Memories capture the richness of life. But as we age, our ability to remember can slip, making it more difficult for us to function and enjoy all the charms life has to offer. But memory problems don’t have to plague you in your later years. Below are five helpful tips for maintaining your memory.
Studies have shown that a great way to keep our memory sharp is to engage in new, exciting and challenging activities on a regular basis. You can tackle a crossword puzzle, dive into a thrilling novel, travel to another country or simply take a new path while walking the dog. Embracing variety, change and newness will not just keep your life interesting and fun but also help you preserve your memory and brain function well into your senior years.
Maintaining a balanced, nutritious diet can help you keep your memory robust as you get older. Researches reveals that foods high in saturated fats and LDL (bad) cholesterol can lead to a buildup of plaques in the brain, which can hamper one’s memory over time, and have even been linked to Alzheimer’s disease. Great memory-guarding foods are those high in vitamins and low in saturated fats, such as fruits, vegetables and lean meats. The so-called “Mediterranean diet” offers the perfect brain-food tableau: fish, fruits, leafy vegetables, nuts, whole grains and moderate amounts of alcohol (particularly red wine).
Staying physically fit can help us stay mentally fit. A regular fitness routine improves blood flow to all parts of the body, especially the brain. But you don’t have to join a strenuous boot camp to strengthen and preserve your memory capacity. The NIH suggests that taking 40-minute walks and doing stretch exercises every day can heighten your memory and your ability to envision and plan for the future. Be sure to consult your physician before taking on any new or unusual workout routines.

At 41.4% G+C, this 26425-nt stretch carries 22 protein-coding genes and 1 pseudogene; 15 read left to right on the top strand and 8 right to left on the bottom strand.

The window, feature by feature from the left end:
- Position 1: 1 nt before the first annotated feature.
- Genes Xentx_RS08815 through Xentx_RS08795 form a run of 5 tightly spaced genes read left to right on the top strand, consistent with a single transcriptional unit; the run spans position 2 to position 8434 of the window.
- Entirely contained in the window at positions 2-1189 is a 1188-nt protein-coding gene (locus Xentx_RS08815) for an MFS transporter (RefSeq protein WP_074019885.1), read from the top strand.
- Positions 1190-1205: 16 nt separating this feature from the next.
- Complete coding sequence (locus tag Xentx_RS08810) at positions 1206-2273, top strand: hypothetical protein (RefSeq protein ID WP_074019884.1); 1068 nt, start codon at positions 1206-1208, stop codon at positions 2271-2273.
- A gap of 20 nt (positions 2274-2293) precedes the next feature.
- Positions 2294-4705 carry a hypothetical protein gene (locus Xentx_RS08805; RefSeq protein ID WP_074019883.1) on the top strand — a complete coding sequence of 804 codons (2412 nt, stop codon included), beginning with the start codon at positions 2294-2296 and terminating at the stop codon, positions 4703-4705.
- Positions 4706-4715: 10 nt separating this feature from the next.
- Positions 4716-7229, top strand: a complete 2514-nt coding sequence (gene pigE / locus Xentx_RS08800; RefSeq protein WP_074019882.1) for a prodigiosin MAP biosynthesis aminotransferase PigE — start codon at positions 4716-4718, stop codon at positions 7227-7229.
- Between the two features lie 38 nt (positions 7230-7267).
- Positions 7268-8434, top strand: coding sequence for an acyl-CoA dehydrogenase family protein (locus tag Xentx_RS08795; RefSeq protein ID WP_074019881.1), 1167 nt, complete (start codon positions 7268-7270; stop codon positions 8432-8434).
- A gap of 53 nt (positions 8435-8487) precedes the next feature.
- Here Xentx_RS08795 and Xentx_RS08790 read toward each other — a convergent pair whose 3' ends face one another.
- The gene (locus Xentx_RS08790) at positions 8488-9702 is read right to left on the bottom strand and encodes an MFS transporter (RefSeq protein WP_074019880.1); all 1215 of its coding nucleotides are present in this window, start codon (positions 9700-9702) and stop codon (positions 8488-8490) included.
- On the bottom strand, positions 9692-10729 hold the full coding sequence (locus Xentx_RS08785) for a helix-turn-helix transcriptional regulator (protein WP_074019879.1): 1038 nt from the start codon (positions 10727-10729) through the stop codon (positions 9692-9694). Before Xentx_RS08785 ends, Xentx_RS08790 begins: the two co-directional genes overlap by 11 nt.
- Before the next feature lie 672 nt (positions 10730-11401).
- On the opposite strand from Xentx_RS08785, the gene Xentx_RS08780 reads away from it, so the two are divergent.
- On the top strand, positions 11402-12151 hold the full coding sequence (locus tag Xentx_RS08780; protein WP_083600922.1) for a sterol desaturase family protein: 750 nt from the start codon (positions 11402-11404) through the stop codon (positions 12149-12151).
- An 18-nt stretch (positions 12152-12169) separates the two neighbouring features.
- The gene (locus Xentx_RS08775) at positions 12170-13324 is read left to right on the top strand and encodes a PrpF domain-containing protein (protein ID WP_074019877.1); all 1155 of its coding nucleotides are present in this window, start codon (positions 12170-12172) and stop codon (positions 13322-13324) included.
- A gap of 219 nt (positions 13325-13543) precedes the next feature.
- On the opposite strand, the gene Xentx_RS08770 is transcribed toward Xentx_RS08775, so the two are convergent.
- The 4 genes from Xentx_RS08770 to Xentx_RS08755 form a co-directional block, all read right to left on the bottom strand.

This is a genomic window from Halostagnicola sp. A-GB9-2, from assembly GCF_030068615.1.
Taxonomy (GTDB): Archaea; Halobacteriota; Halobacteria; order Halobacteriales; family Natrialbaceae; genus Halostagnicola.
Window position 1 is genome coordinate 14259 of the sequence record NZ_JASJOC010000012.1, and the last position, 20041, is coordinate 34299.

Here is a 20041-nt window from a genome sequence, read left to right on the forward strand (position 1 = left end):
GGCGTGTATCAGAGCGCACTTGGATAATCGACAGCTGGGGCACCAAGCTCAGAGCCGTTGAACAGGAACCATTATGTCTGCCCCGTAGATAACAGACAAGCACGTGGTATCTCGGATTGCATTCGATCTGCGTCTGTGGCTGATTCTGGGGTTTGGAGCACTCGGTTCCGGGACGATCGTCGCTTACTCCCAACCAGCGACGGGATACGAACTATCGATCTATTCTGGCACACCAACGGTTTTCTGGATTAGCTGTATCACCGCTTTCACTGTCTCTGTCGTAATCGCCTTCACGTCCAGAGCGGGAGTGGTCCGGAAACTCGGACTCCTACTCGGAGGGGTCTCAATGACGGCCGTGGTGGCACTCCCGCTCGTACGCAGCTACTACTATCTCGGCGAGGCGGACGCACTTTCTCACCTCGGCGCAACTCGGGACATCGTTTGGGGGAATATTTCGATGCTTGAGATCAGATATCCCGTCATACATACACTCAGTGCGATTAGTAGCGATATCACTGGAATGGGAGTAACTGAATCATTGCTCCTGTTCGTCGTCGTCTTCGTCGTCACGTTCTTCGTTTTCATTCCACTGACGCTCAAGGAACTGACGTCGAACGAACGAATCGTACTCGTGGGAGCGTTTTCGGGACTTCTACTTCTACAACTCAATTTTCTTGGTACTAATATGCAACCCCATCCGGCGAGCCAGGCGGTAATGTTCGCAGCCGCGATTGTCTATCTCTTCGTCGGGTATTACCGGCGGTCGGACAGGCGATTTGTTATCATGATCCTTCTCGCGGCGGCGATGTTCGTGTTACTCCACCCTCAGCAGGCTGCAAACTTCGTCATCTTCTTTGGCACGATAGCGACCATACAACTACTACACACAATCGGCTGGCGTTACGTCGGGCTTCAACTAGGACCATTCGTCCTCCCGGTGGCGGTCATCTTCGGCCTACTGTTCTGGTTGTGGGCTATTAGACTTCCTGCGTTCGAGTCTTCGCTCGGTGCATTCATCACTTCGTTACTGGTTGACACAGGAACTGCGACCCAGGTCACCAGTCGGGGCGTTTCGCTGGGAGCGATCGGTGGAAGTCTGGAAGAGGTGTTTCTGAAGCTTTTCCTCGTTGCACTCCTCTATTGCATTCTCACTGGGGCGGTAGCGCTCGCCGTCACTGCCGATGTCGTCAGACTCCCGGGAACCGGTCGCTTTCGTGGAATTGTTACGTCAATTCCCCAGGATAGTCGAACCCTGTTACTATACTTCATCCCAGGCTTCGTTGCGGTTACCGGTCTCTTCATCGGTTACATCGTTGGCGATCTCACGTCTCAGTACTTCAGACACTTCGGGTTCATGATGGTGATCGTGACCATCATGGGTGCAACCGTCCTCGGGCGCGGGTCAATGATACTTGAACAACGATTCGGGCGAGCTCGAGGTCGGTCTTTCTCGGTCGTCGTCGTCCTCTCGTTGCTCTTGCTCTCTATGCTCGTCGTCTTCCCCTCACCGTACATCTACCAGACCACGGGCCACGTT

Meeting friends for coffee or taking a walk with your grandkids can actually help delay or even prevent memory loss. Time with friends and family will not only promote feelings of well-being and comfort, which reduces memory-eroding stress, but will also inject your life with variety and keep your mind engaged. So go ahead and have that extra cup of tea with your daughter or other round of golf with your buddy. It’s great way to make, and keep, awesome memories.
According to the National Institutes of Health, your brain solidifies your memories during deep sleep, which leads to better recall and improved learning during the day. So, a night of bad sleep often leads to a day of annoying forgetfulness. You can treat poor sleeping habits by allowing yourself time to wind down two hours before bed, keeping your bedroom dark and cool at night, and limiting your exposure to the blue light of smartphones, iPads and computer screens before hitting the sheets. It’s also recommended to end the day with less light and to start the day with more light to maintain a healthy sleep-wake cycle.
Our memories make life more fulfilling. While we can’t stop the progression of time, we can help prevent memory problems from bringing us down by making small changes in our everyday lives. After all, it’s often the “little things” that make the biggest differences in life—and the best memories.